“I made the decision to go with the Storm because of the efficiency of the workflow that the Kornit system offer compared to the other. At that time I was looking at the other brands, but I know that Kornit fulfilled my need. What I need is efficiency. With the Kornit, I can lower the manpower but still achieve a great number of output,” Hardy continued.

The Kornit Storm HD6 is incorporated with HD technology, which is created to accelerate production speeds and volume. The technology also enabled unparalleled print quality, and fast turnarounds for Nonek. The Kornit Storm HD6 provides a non-stop production workflow that enables garment loading while printing. It features dual-pallets, fully automated processes and an advanced user-friendly front-end. Specifically engineered for 24/7 non-stop industrial use, the advanced machine controller enables multi-function operational efficiency that also increases the production speed.

Nonek’s installation in February is relatively new, yet the company has already reaped benefits.

“The main benefit is on ink consumption, for sure. From February until now, we have experienced that the ink costs save us more than about 40% compared to Kornit Breeze, so I'm quite happy with it,” Hardy said.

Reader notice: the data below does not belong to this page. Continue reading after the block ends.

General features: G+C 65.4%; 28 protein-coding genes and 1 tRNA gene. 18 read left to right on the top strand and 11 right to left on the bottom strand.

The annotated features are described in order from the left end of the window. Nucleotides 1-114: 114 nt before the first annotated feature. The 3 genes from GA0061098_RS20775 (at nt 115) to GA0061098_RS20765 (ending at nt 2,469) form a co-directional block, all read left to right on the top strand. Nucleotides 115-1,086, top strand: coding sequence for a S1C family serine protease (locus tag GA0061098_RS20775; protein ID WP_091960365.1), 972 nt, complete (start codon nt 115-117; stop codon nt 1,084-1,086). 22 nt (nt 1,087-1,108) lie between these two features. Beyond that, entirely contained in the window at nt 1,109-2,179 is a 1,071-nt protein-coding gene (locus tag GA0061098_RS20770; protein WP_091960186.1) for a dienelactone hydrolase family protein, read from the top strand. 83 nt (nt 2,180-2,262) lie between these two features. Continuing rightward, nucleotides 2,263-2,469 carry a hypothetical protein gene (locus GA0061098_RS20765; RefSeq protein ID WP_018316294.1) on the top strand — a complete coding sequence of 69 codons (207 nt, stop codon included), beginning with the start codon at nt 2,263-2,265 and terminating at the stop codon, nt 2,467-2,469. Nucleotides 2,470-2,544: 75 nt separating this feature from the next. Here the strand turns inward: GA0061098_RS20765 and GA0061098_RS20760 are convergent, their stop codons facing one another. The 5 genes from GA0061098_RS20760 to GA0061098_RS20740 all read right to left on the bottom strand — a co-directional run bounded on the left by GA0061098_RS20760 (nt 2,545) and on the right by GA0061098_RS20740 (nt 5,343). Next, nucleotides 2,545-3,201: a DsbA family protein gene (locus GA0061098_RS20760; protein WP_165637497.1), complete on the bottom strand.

According to Kornit, the Storm HD6 is powered with proprietary Neopigment Eco-Rapid ink, to reduce ink consumption and offer approximately 30% lower Cost-Per-Print. As Storm HD6 is a non-contact printing process, Nonek can also print finished garments, over buttons, zippers, pockets, and much more. The Kornit printing technology also eliminates pre-treatment separately as this is a wet on wet digital printer on the market.

“In addition, the support from Kornit is great. Anytime I face an issue with the machine, they’re easy to contact and ready to help. The local technician to help with support is readily available. It’s convenient for us,” Hardy continued.

“We are delighted to see the progress that Nonek has made, building their business with Kornit technology. We said last year when we launched the Atlas and Avalanche Poly Pro that one of the global megatrends that would drive the industry would be the so-called “Retail Meltdown” and the drive towards e-commerce. The coronavirus pandemic has accelerated that transition and for sure Nonek has benefitted by this global shift towards e-commerce. Of course the increased productivity of the Storm platform and Kornit’s HD technology is also making a big difference for Nonek and their customers. We are thrilled by this success story and thank both Nonek and PT Samafitro for their strong partnership in Indonesia,” commented Andy Yarrow, President of Kornit Asia Pacific.

What’s next for Nonek?

“Our next step is to increase our production output, so that we can help even more people to start their business. In the future, we might look into getting more Kornit machines as we are trying to expand our business to the region perhaps in the next two years, either in Singapore or Malaysia,” Hardy concluded.

First published in Issue 08/2020 of Print Innovation Asia.